Articulate the ultimate question as do these waters

Confining the memorable and the forgotten;

Relics, records, furtive occasions - Caesar's politics

And he who was drunk last night:

Rings, diamants, snuff boxes, warships,

Also the less worthy garments of worthy men.


Prefer then this handled stone, now ruined

While the sea mists wind about the arch.

The afternoon dwindles, night concludes,

The stone is damp unyielding to the touch,

But crumbling in the strain and stress

Of the years: the years winding about the arch,

Settling in the holes and crevices, moulding.

The dressed stone. Once one man bent to it,

Another dropped the measuring line, a third

And fourth positioned to make wall and arch

Theirs. Pause stranger at this small town's edge -

The European sun knew those streets

O Jesu parvule; Christus Victus, Christus Victor,

The bells singing from their towers, the waters

Whispering to the waters, the air tolling

To the air - the faith, the faith, the faith.


All this was long ago. The lights

Are out, the town is sunk in sleep.

The boats rocking at the pier,

The vague winds beat about the streets -

Choir and altar and chancel are gone.

Under the touch the guardian stone remains

Holding memory, reproving desire, securing hope

In the stop of water, in the lull of night

Before dawn kindles a new day.


Note : The Stones of the Arch

The Stones of the Arch

A reconsideration of the poem 'A Gateway to the Sea' (1950)


Once, I thought, once these stones are named,

cut, dressed given their place, one upon one

to form the arch of grey sandstone (now sable)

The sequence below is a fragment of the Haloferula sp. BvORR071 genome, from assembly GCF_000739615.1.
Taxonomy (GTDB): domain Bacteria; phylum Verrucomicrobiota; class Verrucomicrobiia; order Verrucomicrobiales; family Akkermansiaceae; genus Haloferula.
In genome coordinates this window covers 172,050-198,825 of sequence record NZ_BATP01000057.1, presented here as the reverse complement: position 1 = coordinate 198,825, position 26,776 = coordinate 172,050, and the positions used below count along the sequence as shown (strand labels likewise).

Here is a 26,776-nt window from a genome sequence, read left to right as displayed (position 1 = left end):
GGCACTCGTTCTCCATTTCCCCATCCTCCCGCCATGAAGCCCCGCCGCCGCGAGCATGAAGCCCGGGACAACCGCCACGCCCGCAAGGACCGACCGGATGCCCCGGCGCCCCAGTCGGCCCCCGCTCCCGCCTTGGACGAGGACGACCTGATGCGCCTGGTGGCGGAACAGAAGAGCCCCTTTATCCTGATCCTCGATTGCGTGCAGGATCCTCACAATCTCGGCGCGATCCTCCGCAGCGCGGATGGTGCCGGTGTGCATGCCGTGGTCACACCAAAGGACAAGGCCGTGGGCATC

that they had entered into a compact with man -

they were on our side, accomplices in our order

accepting the verdict of human history,

as if they never were what once they had been,

nor would return to that incomprehensible no-time,

whose time we cannot tell or keep, nor measure

by the pulse. It is pretence to count light years.

Without consciousness they make no light,

no sound in their passage. Words cannot reach them.

Whose Word is theirs? What logic do they promulgate?

When all the words are burst and the silver stars

are stones and the stones dissolve to dust,

as is our dissolution, and we have no time to keep

and the knowledge to which we should aspire,

abdicating the self, is that we know nothing.

The stone face of this arch deceives.

It does not belong to us. It belongs

to the wildness of the air and water,

to that other where there is no word for love.

Let us then unlabel these stones.

Let the sea swallow them.

Let them be with that other universe

where no time is kept.

In the transparent moment of unknowing

will we be entered by the other,

or will the other receive us?

George Bruce

Text: Edwin Morgan
Duration: c. 6'
Male Choir
First performance Estonia Symphony Hall, Tallinn January 30 2008
Estonian National Male Choir, conductor Kaspars Putnins

Note : The Summons

The Summons

The year was ending, and the land lay still.

Despite our countdown, we were loath to go,

kept padding along the ridge, the broad glow

of the city beneath us, and the hill

swirling with a little mist. Stars were right,

plans, power; only now this unforeseen

reluctance, like a slate we could not clean

of characters, yet could not read, or write

our answers on, or smash, or take with us.

Not a hedgehog stirred. We sighed, climbed in, locked.

If it was love we felt, would it not keep,

and travel where we travelled? Without fuss

we lifted off, but as we checked and talked

a far horn grew to break that people's sleep.


Edwin Morgan (from Sonnets from Scotland)

Strings (solo violin, 4 violas, 4 celli, 2 basses)
Duration c. 27'
For the ballet by David Dawson
First performance: National Ballet Flanders, Antwerp, January 12 2010
Conductor, Benjamin Pope

Note : The Third Light(2010)

The Third Light(2010)

Production Photo: Royal Ballet of Flanders

Choreographer: David Dawson